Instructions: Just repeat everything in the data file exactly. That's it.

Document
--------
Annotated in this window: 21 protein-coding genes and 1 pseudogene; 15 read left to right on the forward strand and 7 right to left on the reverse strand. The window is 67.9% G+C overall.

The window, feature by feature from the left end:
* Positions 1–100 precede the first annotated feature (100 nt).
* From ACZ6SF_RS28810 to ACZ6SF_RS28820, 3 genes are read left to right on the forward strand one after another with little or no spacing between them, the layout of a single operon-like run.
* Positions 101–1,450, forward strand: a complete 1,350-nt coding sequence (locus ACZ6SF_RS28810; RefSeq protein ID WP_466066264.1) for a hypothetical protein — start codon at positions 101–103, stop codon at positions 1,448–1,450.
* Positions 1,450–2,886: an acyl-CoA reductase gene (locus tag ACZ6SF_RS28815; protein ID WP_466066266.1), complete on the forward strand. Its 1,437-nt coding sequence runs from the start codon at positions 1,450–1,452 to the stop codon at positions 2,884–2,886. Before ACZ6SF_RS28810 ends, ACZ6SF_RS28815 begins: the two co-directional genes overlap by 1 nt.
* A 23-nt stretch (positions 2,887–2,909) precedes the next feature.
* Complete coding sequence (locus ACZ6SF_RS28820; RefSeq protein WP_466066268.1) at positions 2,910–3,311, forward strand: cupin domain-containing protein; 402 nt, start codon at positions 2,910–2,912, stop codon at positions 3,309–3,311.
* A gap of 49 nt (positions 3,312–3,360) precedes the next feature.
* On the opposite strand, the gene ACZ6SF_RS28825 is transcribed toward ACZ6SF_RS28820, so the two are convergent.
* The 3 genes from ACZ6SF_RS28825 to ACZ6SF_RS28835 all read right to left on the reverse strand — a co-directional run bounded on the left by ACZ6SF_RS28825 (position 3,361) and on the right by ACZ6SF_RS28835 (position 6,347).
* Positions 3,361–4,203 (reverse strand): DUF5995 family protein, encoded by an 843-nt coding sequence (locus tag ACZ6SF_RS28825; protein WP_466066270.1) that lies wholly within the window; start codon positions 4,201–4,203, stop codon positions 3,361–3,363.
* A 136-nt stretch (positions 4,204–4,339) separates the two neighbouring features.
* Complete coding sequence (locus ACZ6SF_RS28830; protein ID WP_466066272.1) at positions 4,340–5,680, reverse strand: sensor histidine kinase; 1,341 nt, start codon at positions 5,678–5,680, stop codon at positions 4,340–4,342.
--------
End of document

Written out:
Annotated in this window: 21 protein-coding genes and 1 pseudogene; 15 read left to right on the forward strand and 7 right to left on the reverse strand. The window is 67.9% G+C overall.

The window, feature by feature from the left end:
* Positions 1–100 precede the first annotated feature (100 nt).
* From ACZ6SF_RS28810 to ACZ6SF_RS28820, 3 genes are read left to right on the forward strand one after another with little or no spacing between them, the layout of a single operon-like run.
* Positions 101–1,450, forward strand: a complete 1,350-nt coding sequence (locus ACZ6SF_RS28810; RefSeq protein ID WP_466066264.1) for a hypothetical protein — start codon at positions 101–103, stop codon at positions 1,448–1,450.
* Positions 1,450–2,886: an acyl-CoA reductase gene (locus tag ACZ6SF_RS28815; protein ID WP_466066266.1), complete on the forward strand. Its 1,437-nt coding sequence runs from the start codon at positions 1,450–1,452 to the stop codon at positions 2,884–2,886. Before ACZ6SF_RS28810 ends, ACZ6SF_RS28815 begins: the two co-directional genes overlap by 1 nt.
* A 23-nt stretch (positions 2,887–2,909) precedes the next feature.
* Complete coding sequence (locus ACZ6SF_RS28820; RefSeq protein WP_466066268.1) at positions 2,910–3,311, forward strand: cupin domain-containing protein; 402 nt, start codon at positions 2,910–2,912, stop codon at positions 3,309–3,311.
* A gap of 49 nt (positions 3,312–3,360) precedes the next feature.
* On the opposite strand, the gene ACZ6SF_RS28825 is transcribed toward ACZ6SF_RS28820, so the two are convergent.
* The 3 genes from ACZ6SF_RS28825 to ACZ6SF_RS28835 all read right to left on the reverse strand — a co-directional run bounded on the left by ACZ6SF_RS28825 (position 3,361) and on the right by ACZ6SF_RS28835 (position 6,347).
* Positions 3,361–4,203 (reverse strand): DUF5995 family protein, encoded by an 843-nt coding sequence (locus tag ACZ6SF_RS28825; protein WP_466066270.1) that lies wholly within the window; start codon positions 4,201–4,203, stop codon positions 3,361–3,363.
* A 136-nt stretch (positions 4,204–4,339) separates the two neighbouring features.
* Complete coding sequence (locus ACZ6SF_RS28830; protein ID WP_466066272.1) at positions 4,340–5,680, reverse strand: sensor histidine kinase; 1,341 nt, start codon at positions 5,678–5,680, stop codon at positions 4,340–4,342.